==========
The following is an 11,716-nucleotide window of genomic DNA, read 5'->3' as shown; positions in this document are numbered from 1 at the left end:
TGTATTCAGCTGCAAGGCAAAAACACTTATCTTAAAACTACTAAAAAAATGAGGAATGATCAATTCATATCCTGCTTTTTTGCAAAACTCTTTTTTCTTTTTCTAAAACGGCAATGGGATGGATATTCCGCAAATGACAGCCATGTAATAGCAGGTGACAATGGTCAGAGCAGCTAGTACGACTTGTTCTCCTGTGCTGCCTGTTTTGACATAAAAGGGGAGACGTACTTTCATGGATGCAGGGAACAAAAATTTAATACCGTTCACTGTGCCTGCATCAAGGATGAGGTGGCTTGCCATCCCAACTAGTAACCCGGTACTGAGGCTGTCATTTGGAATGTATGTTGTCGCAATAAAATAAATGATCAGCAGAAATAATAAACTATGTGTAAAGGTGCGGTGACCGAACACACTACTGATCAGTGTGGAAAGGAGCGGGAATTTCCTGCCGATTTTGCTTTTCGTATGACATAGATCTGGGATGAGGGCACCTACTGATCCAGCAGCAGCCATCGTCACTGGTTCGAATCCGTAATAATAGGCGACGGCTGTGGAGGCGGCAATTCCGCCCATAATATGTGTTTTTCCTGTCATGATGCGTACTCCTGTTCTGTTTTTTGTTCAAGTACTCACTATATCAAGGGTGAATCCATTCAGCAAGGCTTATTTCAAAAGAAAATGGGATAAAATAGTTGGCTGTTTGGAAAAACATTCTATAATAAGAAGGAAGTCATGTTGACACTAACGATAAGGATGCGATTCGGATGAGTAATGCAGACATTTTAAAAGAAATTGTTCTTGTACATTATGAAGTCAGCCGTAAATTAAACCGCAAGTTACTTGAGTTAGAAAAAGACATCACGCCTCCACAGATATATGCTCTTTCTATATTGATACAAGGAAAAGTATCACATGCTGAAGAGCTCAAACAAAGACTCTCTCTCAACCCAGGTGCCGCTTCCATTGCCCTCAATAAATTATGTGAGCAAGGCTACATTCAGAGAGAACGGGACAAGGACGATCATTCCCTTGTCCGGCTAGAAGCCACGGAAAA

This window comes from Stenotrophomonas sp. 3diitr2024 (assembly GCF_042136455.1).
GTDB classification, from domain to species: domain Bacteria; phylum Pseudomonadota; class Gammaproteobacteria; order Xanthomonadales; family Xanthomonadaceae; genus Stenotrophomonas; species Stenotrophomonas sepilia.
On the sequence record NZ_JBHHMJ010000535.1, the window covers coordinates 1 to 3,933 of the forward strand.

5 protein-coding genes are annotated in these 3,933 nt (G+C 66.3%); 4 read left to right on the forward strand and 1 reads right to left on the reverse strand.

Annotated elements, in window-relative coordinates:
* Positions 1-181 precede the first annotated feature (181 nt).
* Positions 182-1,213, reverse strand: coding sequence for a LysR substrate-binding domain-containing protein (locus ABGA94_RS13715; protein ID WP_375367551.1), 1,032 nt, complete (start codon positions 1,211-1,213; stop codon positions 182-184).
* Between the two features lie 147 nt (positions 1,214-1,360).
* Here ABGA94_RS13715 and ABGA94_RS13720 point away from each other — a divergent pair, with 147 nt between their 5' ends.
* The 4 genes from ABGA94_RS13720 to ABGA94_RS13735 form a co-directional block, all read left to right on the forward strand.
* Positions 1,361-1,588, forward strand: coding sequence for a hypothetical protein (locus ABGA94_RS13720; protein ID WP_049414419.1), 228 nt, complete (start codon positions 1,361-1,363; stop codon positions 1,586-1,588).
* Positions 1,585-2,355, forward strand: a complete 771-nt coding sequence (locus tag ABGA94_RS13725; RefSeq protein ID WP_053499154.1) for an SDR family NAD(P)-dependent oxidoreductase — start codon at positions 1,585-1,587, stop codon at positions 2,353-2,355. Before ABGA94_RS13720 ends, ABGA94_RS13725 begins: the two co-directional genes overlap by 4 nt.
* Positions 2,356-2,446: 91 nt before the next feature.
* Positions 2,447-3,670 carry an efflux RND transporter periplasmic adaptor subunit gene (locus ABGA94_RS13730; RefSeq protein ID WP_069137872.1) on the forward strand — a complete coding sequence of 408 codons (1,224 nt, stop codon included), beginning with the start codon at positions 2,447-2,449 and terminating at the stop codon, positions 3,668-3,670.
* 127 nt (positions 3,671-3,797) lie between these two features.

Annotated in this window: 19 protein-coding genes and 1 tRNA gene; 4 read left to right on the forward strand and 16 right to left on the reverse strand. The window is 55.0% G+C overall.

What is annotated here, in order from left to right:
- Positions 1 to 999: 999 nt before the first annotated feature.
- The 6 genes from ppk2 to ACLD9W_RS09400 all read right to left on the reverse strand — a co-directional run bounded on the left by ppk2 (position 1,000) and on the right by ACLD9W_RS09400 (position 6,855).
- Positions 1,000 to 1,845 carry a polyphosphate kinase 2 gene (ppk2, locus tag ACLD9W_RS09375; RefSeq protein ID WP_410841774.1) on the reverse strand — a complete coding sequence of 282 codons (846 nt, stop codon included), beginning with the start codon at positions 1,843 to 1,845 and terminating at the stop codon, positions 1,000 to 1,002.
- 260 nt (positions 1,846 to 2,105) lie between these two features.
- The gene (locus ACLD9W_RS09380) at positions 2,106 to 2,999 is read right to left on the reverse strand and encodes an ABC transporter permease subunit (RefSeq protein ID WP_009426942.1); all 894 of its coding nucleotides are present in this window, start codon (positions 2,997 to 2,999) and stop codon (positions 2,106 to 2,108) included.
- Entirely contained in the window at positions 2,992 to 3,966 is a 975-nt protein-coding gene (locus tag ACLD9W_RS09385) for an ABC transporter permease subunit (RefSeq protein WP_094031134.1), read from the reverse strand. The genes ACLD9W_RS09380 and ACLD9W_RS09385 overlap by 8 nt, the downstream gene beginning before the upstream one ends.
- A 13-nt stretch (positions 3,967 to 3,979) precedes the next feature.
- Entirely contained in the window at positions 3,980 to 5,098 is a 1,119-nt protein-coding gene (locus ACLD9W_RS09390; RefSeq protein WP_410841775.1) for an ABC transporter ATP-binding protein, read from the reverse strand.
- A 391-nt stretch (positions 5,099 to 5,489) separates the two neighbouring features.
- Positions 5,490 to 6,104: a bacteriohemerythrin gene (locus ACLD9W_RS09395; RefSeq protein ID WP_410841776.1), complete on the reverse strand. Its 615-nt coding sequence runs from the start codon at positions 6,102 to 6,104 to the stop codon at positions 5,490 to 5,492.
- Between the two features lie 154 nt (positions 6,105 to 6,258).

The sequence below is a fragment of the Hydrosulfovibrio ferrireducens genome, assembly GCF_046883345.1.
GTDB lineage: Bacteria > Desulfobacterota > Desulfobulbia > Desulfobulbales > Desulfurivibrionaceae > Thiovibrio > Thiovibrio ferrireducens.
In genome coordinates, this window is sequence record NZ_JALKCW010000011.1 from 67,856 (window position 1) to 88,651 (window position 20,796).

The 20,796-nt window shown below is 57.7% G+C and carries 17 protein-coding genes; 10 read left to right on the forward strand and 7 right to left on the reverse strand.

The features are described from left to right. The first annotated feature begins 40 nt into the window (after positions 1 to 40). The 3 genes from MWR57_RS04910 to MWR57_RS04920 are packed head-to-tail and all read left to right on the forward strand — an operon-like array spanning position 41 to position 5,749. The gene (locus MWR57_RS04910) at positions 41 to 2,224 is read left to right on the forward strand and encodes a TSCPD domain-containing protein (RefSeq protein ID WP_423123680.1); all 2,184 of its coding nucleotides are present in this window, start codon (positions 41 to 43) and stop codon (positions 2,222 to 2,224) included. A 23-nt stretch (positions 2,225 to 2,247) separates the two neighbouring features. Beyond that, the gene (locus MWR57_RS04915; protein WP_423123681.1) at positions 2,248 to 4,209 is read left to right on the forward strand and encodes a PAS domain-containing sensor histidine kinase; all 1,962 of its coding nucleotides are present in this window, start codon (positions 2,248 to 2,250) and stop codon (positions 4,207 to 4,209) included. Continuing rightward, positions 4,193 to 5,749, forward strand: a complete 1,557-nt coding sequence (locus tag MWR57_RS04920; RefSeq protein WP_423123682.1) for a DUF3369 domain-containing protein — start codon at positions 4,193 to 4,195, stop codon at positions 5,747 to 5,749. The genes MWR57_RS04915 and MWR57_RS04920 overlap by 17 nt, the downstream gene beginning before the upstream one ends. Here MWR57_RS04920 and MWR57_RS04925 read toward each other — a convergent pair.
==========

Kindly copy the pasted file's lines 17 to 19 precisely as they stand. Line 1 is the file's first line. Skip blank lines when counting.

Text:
* 127 nt (positions 3,671-3,797) lie between these two features.

Annotated in this window: 19 protein-coding genes and 1 tRNA gene; 4 read left to right on the forward strand and 16 right to left on the reverse strand. The window is 55.0% G+C overall.

What is annotated here, in order from left to right: